A Karnataka government notification prescribing the reservation matrix for 243 wards of the Bruhat Bengaluru Mahanagara Palike—as a precursor to holding polls for the Bengaluru city council that are due since September 2020—was quashed by the Karnataka High Court Friday on the grounds that it does not fulfil Supreme Court norms.
A single-judge bench of the high court gave the state government two months to come up with a fresh notification for the reservation matrix and asked the state election commission to conduct the BBMP polls by December 31, 2022. The high court has said that the reservation matrix must be fixed in a scientific manner by considering the population in each ward.
“In furnishing the empirical data, you have to formulate a report and submit the same with the state government for issuing the final notification. The final notification shall be published on or before 30.11.2022. The Karnataka State Election Commission will complete the election process within 30 days of the date of completion of final notification,” Justice Hemanth Chandangoudar said Friday.
The high court said that the government notification of August 16, 2022, fixing reservations for the 243 wards of the BBMP, has to go since it “does not satisfy the triple test norms” set out by the Supreme Court in the case of Dr K Krishnamurthy vs Union of India in 2010.
“The reservation for women for posts has to be done in a descending order by taking into account the larger population in each of the wards,” the High Court said.
According to the Urban Development Department notification of August 16, 81 out of the 243 seats in the BBMP will be reserved for Other Backward Classes (33 per cent reservation) and 32 will be reserved for Scheduled Castes and Tribes (13 per cent) and 97 for women (40 per cent across all categories).
The notification was challenged as unscientific in 16 separate petitions by B S Manjunath Reddy and others.
The petitioners and Opposition parties in BJP-ruled Karnataka have argued that the reservation matrix has been created without following any established guidelines on which constituencies should be reserved for women, for backward classes, and for SC and ST.
The Karnataka government issued the draft notification for reservations in the Bengaluru city council wards on August 3 and the final notification on August 16 in view of the Supreme Court of India directing the state on July 28 to declare the ward-wise reservations for the Bengaluru city council within a week to facilitate the long-delayed polls for the Bruhat Bengaluru Mahanagara Palike.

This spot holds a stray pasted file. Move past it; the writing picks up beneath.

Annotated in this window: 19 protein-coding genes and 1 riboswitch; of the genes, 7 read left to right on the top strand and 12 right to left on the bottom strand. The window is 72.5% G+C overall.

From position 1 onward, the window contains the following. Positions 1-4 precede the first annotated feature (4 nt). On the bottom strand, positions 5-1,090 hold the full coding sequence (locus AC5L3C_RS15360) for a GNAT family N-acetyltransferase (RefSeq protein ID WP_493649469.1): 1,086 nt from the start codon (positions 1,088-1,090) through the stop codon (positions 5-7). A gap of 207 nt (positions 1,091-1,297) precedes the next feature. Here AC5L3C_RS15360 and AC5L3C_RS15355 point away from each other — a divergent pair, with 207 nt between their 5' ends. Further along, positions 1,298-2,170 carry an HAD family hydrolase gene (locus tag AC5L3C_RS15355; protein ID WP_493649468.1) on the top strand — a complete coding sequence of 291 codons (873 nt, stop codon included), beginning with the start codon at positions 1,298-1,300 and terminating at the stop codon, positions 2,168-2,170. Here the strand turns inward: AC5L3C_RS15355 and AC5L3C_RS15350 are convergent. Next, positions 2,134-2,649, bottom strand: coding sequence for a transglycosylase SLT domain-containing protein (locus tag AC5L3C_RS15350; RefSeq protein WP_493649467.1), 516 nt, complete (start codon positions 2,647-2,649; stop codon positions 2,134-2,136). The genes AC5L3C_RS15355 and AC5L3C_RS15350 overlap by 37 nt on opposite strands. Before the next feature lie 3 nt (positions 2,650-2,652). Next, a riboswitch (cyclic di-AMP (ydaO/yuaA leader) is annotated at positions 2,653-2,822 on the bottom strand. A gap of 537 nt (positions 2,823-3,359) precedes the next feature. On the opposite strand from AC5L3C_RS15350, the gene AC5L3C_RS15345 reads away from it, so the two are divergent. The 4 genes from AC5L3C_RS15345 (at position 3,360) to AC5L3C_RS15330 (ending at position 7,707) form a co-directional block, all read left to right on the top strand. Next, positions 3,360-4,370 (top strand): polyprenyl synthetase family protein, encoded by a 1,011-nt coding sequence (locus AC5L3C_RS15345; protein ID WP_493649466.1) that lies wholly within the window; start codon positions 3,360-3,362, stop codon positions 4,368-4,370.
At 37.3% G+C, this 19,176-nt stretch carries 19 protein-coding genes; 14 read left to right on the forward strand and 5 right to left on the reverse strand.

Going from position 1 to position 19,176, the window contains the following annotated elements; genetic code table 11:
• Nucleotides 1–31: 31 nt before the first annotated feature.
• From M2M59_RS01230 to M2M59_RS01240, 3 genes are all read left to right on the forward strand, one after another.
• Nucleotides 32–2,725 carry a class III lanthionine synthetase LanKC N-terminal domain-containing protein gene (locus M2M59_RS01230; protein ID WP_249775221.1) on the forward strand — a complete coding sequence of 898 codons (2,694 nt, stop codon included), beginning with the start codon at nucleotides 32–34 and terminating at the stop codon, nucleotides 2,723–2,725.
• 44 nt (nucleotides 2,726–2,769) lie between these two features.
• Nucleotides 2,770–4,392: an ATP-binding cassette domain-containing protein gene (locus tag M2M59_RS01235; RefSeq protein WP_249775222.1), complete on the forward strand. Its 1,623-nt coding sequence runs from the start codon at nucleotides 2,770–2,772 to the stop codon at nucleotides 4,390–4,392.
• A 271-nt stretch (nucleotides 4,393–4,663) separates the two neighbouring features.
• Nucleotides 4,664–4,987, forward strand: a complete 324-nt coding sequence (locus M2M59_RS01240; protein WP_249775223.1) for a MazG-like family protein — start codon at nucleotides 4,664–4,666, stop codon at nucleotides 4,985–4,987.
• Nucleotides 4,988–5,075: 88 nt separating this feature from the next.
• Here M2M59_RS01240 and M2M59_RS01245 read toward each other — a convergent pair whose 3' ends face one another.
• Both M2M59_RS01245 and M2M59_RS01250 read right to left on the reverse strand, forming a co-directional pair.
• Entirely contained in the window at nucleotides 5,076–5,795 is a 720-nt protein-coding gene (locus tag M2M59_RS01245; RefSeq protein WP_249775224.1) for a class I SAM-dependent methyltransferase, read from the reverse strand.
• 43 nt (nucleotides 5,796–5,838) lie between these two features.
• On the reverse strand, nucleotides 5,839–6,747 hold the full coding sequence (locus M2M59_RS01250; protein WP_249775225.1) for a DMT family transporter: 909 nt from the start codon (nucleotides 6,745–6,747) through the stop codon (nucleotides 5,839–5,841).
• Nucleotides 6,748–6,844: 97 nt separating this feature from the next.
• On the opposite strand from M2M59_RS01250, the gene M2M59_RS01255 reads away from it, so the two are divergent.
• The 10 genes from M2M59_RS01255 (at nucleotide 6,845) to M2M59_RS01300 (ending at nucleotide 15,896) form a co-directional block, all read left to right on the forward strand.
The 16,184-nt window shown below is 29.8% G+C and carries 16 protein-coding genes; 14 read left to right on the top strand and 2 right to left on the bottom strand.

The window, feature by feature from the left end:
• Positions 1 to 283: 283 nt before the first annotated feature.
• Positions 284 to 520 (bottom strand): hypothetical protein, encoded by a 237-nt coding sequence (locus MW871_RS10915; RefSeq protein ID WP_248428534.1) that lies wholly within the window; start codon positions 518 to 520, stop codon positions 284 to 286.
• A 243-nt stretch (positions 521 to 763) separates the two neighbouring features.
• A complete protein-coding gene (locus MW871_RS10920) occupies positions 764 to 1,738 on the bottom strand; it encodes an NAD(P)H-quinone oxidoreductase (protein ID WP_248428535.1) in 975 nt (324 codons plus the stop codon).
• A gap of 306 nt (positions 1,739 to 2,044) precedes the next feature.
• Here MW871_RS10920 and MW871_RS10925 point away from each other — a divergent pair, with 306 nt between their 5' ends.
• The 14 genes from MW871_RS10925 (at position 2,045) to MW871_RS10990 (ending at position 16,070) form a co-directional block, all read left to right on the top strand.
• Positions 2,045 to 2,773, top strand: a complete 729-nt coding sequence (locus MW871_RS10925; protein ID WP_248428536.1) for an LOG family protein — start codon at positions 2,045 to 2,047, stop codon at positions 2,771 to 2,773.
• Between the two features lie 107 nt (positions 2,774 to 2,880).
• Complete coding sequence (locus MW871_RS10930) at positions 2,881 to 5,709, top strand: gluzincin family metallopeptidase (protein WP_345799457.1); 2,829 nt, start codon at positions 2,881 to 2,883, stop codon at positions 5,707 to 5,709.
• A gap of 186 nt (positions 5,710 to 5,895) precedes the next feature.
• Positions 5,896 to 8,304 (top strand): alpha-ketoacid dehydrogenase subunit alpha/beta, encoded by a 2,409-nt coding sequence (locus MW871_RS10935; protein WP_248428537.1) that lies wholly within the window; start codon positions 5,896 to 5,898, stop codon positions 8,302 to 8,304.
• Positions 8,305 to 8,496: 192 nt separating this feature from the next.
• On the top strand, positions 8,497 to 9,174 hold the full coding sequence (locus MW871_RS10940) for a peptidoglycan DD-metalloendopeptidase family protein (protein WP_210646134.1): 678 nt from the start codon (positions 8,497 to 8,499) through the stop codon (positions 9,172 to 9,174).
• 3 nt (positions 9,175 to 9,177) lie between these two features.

Beginning with a 2010 constitution bench judgment in a case (Dr K Krishnamurthy vs Union of India) – where the validity of political reservations for OBCs under Articles 243-D(6) and 243-T(6) under the Constitution of India was challenged – the Supreme Court has emphasized the need for OBC quota in elections to be backed by empirical data as opposed to reservation for socially, economically backward castes (Scheduled Castes/Tribes/ Backward castes) in education and employment.
In the 2010 judgment the SC ruled that “identification of “backward classes” under Article 243-D(6) and Article 243-T(6) should be distinct from the identification of SEBCs (Socially and Economically Backward Castes) for the purpose of Article 15(4) and that of backward classes for the purpose of Article 16(4)..”
“In the absence of updated empirical data, it is well nigh impossible for the courts to decide whether the reservations in favor of OBC groups are proportionate or not,” the Supreme Court said in 2010.
While the Supreme Court order from the 2010 case was not implemented by states, the question of OBC reservations came into relevance again in 2019-2020 when the validity of reservations of over 50 percent of seats for local polls in Maharashtra was called into question in the courts. A three judge bench of the Supreme Court in a March 2021 order in a case (Vikas Krishnarao Gawali vs State of Maharashtra) set out a “three step rule” to empirically establish quotas for OBCs in elections.
The three step rule laid down by the SC said that a state commission must “conduct contemporaneous rigorous empirical inquiry into the nature and implications of the backwardness qua local bodies, within the State; specify the proportion of reservation required to be provisioned local body-wise in light of recommendations of the Commission, so as not to fall foul of over breadth;” and that “reservation shall not exceed aggregate of 50 per cent of the total seats reserved in favour of SCs/STs/OBCs” together.
The SC on January 19, 2022 said all states in the country must follow the triple test condition laid down by the court in the March 2021 order to facilitate OBC reservations.
“We reiterate that similar dispensation be followed including regarding the compliance of triple test by all States or the Union Territories, if they intend to conduct election of local Government and provide for reservation for OBC category. In case, the State or the Union Territory is not in a position to fulfil the triple test requirement and the election to any of its local body cannot be postponed beyond the statutory period, the concerned (State) Election Commission ought to notify proportionate seats as open category seats, and proceed with the elections of the local bodies,” the Supreme Court said.